Katzmann said the appellate decision is rooted in a proper interpretation of the 1972 Supreme Court decision that had backed off the traditional view that if an event happens on navigable waters — “the locality test” — it always falls within admiralty jurisdiction. In 1972 the high court fine-tuned the locality test so some cases could be kept out of admiralty: a jet that crashed into Lake Erie after its engines inhaled a flock of seagulls and a brawl on a floating dock in which several brawlers fell into navigable waters.
The courts, however, have used that locality test to keep other cases within the scope of admiralty: two pleasure boats that collided on the Amite River in Louisiana; a defective washer/dryer that caught fire at a marina dock, damaging other boats and the marina; and flooding in the Chicago Loop after a pile driver on a barge drove piles too close to a tunnel under the Chicago River, which gave way and caused landside flooding.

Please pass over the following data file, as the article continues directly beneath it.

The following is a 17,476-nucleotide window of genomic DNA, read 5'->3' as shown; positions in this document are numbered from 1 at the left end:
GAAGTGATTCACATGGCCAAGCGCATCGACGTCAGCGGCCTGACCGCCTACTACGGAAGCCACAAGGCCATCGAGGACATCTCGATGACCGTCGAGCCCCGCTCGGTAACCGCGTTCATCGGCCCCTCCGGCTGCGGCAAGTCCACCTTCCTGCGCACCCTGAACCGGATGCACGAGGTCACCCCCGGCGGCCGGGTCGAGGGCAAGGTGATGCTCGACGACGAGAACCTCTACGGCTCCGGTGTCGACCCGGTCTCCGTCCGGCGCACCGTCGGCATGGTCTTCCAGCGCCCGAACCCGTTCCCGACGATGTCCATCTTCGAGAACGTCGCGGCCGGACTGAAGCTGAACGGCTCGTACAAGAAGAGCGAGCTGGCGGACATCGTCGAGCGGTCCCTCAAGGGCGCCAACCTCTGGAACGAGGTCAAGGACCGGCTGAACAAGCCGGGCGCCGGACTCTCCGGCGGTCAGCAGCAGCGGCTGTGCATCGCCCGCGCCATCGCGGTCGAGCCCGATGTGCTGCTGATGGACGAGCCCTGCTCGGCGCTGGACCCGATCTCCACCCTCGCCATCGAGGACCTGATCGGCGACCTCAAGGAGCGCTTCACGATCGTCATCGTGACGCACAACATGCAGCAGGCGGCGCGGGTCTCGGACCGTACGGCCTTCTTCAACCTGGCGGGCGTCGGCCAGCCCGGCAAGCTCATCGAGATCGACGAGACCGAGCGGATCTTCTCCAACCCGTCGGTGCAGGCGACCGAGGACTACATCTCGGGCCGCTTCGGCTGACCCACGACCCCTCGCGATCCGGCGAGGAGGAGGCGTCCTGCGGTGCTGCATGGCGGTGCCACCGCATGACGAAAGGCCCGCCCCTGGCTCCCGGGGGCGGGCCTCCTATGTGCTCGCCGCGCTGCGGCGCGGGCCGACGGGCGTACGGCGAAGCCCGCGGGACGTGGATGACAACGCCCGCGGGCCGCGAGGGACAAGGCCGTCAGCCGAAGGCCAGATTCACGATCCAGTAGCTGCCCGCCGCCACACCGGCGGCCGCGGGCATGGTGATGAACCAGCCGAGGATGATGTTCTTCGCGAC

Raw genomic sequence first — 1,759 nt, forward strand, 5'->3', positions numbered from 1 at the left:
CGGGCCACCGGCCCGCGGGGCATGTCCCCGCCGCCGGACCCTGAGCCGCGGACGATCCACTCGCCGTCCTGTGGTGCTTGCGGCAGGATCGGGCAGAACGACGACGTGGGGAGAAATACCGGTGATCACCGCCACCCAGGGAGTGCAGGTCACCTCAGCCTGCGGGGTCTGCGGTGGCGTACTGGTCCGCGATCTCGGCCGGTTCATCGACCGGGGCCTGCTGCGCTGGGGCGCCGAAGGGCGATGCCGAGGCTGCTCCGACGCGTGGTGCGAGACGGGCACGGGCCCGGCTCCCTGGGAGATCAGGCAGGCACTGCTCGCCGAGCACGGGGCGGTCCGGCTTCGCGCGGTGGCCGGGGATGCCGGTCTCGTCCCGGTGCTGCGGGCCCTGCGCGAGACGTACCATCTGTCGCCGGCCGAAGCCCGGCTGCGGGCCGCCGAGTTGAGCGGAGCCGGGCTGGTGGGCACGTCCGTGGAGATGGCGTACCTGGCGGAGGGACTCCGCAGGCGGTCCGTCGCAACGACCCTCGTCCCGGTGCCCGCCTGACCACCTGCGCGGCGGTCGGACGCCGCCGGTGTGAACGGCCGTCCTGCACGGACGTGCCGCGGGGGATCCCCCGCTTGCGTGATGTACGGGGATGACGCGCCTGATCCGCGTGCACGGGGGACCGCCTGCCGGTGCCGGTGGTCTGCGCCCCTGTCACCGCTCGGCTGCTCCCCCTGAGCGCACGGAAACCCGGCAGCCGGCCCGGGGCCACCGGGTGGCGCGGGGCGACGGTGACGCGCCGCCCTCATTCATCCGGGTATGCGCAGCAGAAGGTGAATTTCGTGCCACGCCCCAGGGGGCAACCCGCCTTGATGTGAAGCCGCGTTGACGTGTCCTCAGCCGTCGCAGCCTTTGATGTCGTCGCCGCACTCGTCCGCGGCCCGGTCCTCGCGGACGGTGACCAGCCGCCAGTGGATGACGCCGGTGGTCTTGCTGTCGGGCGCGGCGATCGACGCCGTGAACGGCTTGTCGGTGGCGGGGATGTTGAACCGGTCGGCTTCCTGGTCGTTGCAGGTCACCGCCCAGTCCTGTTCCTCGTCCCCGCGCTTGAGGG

Katzmann said the test for admiralty jurisdiction is two-pronged: first, location — whether the event occurred on navigable waters or was caused by a vessel on navigable waters; and second, whether the type of incident has a potentially disruptive effect on maritime commerce and whether the character of the activity giving rise to the incident is “substantially related” to traditional maritime activity.
This case met the test. It occurred on navigable, though shallow waters. The type of incident was injury to a passenger who jumped from a vessel in open navigable waters, which could have interfered with small-boat commercial traffic in the bay (charter fishing, diving or snorkeling boats).